Warm sum­mer sea­son could favour lo­cal bean grow­ers

Central Queensland News - - RURAL LIFE -

AUS­TRALIAN Mung­bean As­so­ci­a­tion vice-pres­i­dent Damien White said the fore­cast for a drier than av­er­age sum­mer could favour mung­bean this sea­son.

“Mung­bean is the fastest ma­tur­ing of the sum­mer crop op­tions, with very high wa­ter use ef­fi­ciency,” he said.

“In a dry year this could make mung­bean the crop to of­fer the low­est risk and high­est po­ten­tial re­turn to grow­ers. When con­di­tions could be less than ideal but the po­ten­tial re­turns high, it is all the more im­por­tant to es­tab­lish the best crop pos­si­ble at op­ti­mal row width and plant den­sity.

“The DAF re­search has pro­vided com­pelling ev­i­dence to sup­port a change to nar­row row spac­ing wher­ever it is pos­si­ble.”

De­part­ment of Agriculture and Fish­eries re­searcher Kerry McKen­zie said their GRDC-funded tri­als at four

CROP ESTAB­LISH­MENT: Well-nodu­lated mung­beans are self-suf­fi­cient in ni­tro­gen and will con­trib­ute to soil fer­til­ity and con­di­tion for the fol­low­ing crop. Sow­ing on nar­rower rows im­proves yield and in­creases ni­tro­gen fix­a­tion, re­gard­less of the sea­sonal con­di­tion or va­ri­ety sown. sites in Queens­land had demon­strated that agro­nomic de­ci­sions at plant­ing did in­flu­ence crop yield and ni­tro­gen fix­a­tion.

In the tri­als all va­ri­eties per­formed as well or bet­ter at 0.5m or 0.25m spac­ing rather than the tra­di­tional sum­mer crop spac­ing of 1m.

“Grow­ers are likely to see a ben­e­fit if they plant mung­bean at 50cm or less but that doesn’t mean they need to spend more on seed,” he said. “Plant pop­u­la­tion per me­tre square did not greatly in­flu­ence yield so the stan­dard 20–30 plants per square me­tre re­mains the rec­om­men­da­tion.”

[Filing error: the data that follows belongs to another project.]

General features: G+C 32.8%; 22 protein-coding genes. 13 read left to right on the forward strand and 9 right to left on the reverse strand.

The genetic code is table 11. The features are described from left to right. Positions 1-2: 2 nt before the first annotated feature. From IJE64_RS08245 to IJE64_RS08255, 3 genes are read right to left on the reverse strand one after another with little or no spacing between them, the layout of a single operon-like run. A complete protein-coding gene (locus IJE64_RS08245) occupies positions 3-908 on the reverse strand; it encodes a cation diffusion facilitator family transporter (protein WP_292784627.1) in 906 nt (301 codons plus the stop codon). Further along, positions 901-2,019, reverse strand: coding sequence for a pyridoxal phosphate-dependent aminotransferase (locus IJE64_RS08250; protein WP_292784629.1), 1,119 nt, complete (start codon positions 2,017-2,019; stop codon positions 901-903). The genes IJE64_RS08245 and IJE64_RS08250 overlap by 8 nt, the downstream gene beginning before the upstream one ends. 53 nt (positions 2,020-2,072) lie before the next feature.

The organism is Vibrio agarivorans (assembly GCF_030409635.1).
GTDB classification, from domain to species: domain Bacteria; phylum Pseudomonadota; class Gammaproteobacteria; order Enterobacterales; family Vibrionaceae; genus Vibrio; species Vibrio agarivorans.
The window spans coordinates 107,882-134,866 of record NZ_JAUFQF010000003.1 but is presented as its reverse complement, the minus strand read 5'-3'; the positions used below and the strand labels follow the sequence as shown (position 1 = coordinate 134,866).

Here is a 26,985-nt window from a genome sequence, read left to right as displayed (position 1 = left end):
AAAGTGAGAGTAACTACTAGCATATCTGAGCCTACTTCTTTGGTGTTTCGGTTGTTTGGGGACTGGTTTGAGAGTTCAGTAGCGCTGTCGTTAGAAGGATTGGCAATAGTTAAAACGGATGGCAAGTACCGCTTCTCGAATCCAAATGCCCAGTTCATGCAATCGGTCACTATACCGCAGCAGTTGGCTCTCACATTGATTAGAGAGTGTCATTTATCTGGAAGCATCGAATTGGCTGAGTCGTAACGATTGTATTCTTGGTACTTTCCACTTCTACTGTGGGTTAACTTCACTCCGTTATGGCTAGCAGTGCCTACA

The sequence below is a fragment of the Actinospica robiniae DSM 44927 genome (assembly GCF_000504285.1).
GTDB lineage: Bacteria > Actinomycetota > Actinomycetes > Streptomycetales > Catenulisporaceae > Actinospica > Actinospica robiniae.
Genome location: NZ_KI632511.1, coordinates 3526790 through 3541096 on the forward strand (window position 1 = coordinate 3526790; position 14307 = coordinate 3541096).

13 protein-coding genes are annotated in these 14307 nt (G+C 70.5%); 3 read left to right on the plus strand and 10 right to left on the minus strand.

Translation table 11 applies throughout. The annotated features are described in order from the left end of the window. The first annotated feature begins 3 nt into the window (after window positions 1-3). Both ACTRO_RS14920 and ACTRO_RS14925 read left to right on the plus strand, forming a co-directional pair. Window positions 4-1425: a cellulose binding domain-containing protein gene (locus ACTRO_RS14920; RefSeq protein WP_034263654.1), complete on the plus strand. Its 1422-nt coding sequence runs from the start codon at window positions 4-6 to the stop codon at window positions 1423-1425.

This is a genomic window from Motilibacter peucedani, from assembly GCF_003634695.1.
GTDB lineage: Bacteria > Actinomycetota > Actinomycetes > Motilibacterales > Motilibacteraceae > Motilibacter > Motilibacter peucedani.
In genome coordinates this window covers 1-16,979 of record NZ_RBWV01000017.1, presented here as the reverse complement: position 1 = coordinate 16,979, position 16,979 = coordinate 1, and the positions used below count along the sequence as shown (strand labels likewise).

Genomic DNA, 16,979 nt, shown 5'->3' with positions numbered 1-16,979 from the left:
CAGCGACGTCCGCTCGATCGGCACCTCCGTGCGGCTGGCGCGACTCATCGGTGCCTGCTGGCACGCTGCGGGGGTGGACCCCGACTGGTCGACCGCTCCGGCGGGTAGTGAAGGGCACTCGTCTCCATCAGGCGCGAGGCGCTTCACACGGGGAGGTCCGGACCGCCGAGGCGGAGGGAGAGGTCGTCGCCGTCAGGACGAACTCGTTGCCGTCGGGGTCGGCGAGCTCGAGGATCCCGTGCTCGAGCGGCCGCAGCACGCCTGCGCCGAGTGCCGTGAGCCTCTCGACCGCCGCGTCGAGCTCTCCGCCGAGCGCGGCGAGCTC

When choos­ing pad­docks for mung­bean it is nec­es­sary to be very cau­tious of resid­ual her­bi­cides such as met­sul­furon, chlor­sul­furon and pi­clo­ram used over win­ter or the previous sum­mer.

Her­bi­cides with resid­ual ac­tion break down over time, but the time taken de­pends on fac­tors such as soil pH, soil type, stub­ble lev­els, rain­fall and the ap­pli­ca­tion rate. It is well worth check­ing that it is safe to plant be­fore plant­ing a sen­si­tive, high value crop like mung­bean.

Pulse Aus­tralia north­ern in­dus­try de­vel­op­ment man­ager Paul McIn­tosh sug­gested grow­ers also test for soil nu­tri­tion, par­tic­u­larly for potassium, sul­phur, phos­pho­rus and zinc, in the 0–15, 15–30 and 30–70cm zones to give an in­di­ca­tion of where in the pro­file nu­tri­ents may limit growth.

“With mung­bean be­ing such a short-lived plant it is im­por­tant not to re­strict ac­cess to nu­tri­ents early in the crop’s de­vel­op­ment,” he said.

“There needs to be good soil mois­ture, suf­fi­cient to form a moist ball in your hand, to a depth of 60cm, and no sub-soil con­straints such as sodium or chlo­ride.”

Mr McIn­tosh sees mung­bean as a very vi­able al­ter­na­tive to other sum­mer crop op­tions, be­ing a quick, low cost and high re­turn crop.

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